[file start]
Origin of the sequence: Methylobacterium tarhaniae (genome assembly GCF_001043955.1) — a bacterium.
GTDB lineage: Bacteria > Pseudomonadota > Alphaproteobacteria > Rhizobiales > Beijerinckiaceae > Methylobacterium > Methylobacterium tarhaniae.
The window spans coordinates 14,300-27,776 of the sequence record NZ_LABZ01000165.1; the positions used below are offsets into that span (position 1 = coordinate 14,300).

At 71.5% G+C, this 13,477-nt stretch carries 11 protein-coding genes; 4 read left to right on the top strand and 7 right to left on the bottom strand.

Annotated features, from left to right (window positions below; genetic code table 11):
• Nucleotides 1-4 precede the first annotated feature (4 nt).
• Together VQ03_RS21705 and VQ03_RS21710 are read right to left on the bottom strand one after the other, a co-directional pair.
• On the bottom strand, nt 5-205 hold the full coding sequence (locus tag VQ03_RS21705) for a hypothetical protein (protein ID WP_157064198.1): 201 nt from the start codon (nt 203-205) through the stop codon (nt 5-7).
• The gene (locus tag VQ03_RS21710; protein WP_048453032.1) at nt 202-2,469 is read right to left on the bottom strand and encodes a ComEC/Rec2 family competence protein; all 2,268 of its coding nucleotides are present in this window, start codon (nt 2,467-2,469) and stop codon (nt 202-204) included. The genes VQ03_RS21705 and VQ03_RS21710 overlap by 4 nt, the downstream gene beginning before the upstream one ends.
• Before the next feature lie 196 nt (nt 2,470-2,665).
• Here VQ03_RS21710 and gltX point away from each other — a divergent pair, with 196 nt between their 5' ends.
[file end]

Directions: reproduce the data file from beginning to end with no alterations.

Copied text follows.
Origin of the sequence: Methylobacterium tarhaniae (genome assembly GCF_001043955.1) — a bacterium.
GTDB lineage: Bacteria > Pseudomonadota > Alphaproteobacteria > Rhizobiales > Beijerinckiaceae > Methylobacterium > Methylobacterium tarhaniae.
The window spans coordinates 14,300-27,776 of the sequence record NZ_LABZ01000165.1; the positions used below are offsets into that span (position 1 = coordinate 14,300).

At 71.5% G+C, this 13,477-nt stretch carries 11 protein-coding genes; 4 read left to right on the top strand and 7 right to left on the bottom strand.

Annotated features, from left to right (window positions below; genetic code table 11):
• Nucleotides 1-4 precede the first annotated feature (4 nt).
• Together VQ03_RS21705 and VQ03_RS21710 are read right to left on the bottom strand one after the other, a co-directional pair.
• On the bottom strand, nt 5-205 hold the full coding sequence (locus tag VQ03_RS21705) for a hypothetical protein (protein ID WP_157064198.1): 201 nt from the start codon (nt 203-205) through the stop codon (nt 5-7).
• The gene (locus tag VQ03_RS21710; protein WP_048453032.1) at nt 202-2,469 is read right to left on the bottom strand and encodes a ComEC/Rec2 family competence protein; all 2,268 of its coding nucleotides are present in this window, start codon (nt 2,467-2,469) and stop codon (nt 202-204) included. The genes VQ03_RS21705 and VQ03_RS21710 overlap by 4 nt, the downstream gene beginning before the upstream one ends.
• Before the next feature lie 196 nt (nt 2,470-2,665).
• Here VQ03_RS21710 and gltX point away from each other — a divergent pair, with 196 nt between their 5' ends.